The New New York
The city’s buyers are in the mood for something a little different this year
Last year, when the real estate market exploded in the suburbs as a result of the pandemic, things looked dark for New York City. But the market is coming around, with suburban buyers selling at high prices to take advantage of the city and its offerings. The city, though, isn’t only drawing buyers from outside of its urban borders. A new phenomenon has emerged of late: buyers are using this real estate moment to check out new neighborhoods that New York has to offer. And last year’s sleepy New York market has become as robust as ever.
Buyers, says Ryan Serhant, Broker and Founder of SERHANT, are prioritizing need differently, and that’s driving them to new and different sections of the city. “Items that buyers did not previously see as a necessity and seemed like a luxury are now a necessity as a result of the pandemic,” he says. One example, he notes, are double-height ceilings, which make spaces feel more expansive. He also says that buyers are “willing to pay a premium for full-service, brand-new, never-lived-in” buildings, where double-height ceilings make for the appearance of a “massive space.”
Outdoor space, too, he says, is compelling buyers to re-root. “Whereas people may not have necessarily needed to be on Central Park, now there is a building called 145 Central Park North, developed by GRID Group, with onsite parking and Central Park at your front door,” he says. Buyers, he said, have visited the building and realized “how extraordinary this type of access is,” and have decided that they need this type of access in their everyday lives.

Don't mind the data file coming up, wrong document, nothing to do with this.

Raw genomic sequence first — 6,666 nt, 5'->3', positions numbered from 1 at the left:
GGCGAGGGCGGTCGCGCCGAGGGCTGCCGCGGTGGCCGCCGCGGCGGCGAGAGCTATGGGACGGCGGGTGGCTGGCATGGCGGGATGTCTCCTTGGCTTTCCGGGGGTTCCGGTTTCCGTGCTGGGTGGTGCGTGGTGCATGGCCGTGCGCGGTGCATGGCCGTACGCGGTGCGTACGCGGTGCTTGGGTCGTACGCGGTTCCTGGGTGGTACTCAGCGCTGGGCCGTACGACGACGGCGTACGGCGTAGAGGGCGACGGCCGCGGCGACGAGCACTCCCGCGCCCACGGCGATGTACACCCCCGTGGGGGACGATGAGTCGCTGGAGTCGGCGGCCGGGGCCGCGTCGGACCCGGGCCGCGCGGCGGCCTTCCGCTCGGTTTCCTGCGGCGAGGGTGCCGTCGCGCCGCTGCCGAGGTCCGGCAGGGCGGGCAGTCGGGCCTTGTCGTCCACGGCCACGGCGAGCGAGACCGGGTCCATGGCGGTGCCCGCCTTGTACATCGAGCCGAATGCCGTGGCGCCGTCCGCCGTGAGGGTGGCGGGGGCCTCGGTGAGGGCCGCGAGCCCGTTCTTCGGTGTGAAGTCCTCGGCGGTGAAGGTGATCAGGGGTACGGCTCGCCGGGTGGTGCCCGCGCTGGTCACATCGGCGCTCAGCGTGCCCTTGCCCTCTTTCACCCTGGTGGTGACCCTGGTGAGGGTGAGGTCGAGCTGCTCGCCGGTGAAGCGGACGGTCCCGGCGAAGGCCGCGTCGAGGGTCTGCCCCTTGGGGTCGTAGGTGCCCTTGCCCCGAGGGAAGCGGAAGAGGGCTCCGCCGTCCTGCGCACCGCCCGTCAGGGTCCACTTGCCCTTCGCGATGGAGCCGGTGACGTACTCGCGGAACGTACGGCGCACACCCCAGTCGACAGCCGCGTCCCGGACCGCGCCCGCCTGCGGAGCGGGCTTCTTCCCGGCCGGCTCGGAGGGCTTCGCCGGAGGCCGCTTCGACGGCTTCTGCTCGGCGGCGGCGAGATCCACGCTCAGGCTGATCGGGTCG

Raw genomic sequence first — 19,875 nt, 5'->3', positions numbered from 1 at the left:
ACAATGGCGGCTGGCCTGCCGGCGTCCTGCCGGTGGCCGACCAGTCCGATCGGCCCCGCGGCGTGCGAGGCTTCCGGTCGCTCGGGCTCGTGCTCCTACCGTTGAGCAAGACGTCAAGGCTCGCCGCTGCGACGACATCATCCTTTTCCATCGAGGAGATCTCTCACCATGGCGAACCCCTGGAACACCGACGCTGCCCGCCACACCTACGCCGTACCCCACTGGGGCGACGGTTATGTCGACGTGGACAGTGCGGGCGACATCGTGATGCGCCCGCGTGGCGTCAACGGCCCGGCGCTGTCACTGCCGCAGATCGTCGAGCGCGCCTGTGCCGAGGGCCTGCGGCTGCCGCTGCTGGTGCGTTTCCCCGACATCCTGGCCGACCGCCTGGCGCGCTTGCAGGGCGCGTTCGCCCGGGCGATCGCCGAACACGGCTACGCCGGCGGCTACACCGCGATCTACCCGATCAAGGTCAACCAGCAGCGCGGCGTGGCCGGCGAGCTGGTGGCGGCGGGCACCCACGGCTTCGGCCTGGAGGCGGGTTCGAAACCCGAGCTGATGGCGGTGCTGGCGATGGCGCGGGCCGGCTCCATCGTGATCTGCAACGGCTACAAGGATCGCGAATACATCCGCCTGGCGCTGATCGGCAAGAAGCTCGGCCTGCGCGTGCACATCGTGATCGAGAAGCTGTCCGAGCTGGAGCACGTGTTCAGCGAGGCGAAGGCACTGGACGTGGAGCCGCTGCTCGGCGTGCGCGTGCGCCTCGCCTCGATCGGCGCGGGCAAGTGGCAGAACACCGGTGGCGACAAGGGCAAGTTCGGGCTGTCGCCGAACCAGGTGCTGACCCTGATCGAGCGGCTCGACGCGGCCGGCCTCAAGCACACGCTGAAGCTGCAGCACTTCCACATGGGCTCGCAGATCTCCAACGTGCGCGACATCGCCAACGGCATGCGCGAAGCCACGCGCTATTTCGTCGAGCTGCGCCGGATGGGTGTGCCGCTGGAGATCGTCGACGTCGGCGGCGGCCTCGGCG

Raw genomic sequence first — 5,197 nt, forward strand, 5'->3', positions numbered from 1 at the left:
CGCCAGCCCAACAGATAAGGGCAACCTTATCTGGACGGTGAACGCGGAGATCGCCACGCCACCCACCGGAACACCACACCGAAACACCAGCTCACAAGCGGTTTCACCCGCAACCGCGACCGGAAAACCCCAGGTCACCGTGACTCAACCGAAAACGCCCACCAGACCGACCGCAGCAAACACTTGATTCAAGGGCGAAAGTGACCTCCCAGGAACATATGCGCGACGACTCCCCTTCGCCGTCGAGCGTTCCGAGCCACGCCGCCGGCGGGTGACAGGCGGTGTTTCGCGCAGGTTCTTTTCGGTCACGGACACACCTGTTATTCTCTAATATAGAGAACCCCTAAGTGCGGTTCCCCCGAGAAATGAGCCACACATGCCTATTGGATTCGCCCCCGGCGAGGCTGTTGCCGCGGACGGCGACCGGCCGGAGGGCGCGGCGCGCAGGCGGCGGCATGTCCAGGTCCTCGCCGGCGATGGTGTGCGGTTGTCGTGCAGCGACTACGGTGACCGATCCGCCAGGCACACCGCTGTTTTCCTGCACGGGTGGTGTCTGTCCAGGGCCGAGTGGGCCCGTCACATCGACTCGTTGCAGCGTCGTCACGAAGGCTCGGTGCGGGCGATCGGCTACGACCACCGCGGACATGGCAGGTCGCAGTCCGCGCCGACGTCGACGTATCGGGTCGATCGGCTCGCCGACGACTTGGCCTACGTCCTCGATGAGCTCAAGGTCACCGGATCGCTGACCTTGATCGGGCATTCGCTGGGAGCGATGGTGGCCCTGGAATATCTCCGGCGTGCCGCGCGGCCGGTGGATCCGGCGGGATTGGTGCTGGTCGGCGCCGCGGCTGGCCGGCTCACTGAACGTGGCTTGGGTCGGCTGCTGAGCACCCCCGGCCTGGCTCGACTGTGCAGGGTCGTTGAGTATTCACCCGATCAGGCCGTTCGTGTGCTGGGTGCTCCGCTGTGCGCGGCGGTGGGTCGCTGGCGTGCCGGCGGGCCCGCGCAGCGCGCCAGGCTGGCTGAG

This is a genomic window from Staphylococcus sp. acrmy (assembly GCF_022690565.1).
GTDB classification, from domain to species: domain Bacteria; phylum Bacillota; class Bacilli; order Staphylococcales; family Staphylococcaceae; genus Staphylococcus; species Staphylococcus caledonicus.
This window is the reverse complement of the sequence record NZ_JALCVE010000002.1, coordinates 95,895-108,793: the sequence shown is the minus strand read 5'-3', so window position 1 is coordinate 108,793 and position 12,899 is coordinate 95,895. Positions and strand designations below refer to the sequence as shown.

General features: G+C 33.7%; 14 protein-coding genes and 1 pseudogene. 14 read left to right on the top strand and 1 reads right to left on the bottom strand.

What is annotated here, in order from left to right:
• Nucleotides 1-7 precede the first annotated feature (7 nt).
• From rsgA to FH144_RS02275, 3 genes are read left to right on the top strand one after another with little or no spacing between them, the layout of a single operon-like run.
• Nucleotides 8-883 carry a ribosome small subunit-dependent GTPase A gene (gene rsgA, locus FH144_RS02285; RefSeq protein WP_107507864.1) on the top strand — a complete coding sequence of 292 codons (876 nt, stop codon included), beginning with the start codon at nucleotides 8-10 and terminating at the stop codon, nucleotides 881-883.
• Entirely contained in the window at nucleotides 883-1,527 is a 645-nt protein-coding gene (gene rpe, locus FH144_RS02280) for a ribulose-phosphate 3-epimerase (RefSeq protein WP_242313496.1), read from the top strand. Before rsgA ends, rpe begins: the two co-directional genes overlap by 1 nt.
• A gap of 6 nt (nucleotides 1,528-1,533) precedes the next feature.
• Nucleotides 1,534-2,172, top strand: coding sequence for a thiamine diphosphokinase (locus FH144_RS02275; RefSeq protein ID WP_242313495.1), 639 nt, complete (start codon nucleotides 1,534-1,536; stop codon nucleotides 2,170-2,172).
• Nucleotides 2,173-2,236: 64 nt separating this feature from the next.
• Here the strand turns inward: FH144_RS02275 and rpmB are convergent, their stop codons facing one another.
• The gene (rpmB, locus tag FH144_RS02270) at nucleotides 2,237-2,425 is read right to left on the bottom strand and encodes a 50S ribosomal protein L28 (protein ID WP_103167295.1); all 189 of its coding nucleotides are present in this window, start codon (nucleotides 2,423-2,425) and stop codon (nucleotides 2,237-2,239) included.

Although New Yorkers are known for committing to a neighborhood — sometimes for life — Serhant says that things are changing. Buyers are now open to new neighborhoods because they are looking for “more space” or “more value,” or because interest rates, at their near-record low, are “enabling a higher-priced home purchase.” Areas like Central Park North, he says, “were once overlooked for many buyers” but are now more attractive, since an increasing number of people can work from home.
Also driving this neighborhood shift is an “air of optimism,” complemented by the state of the current market, Serhant says. New York real estate is infrequently a bad investment, and buyers are now realizing that the temporary soft spot in the market can produce great value, like a “home directly on Central Park with a private cabana on the rooftop and three bedrooms for under $4 million.”
The resulting market is heating up, in a way that Serhant characterizes as “more emotional than usual.” The pervasive emotion that he’s currently encountering, he says, is “excitement.” “Buyers coming back to New York are thrilled to be back,” he adds. “Many tried the suburbs, and hated it.” No matter which neighborhood calls today’s buyers, one thing is clear: New York’s still got it.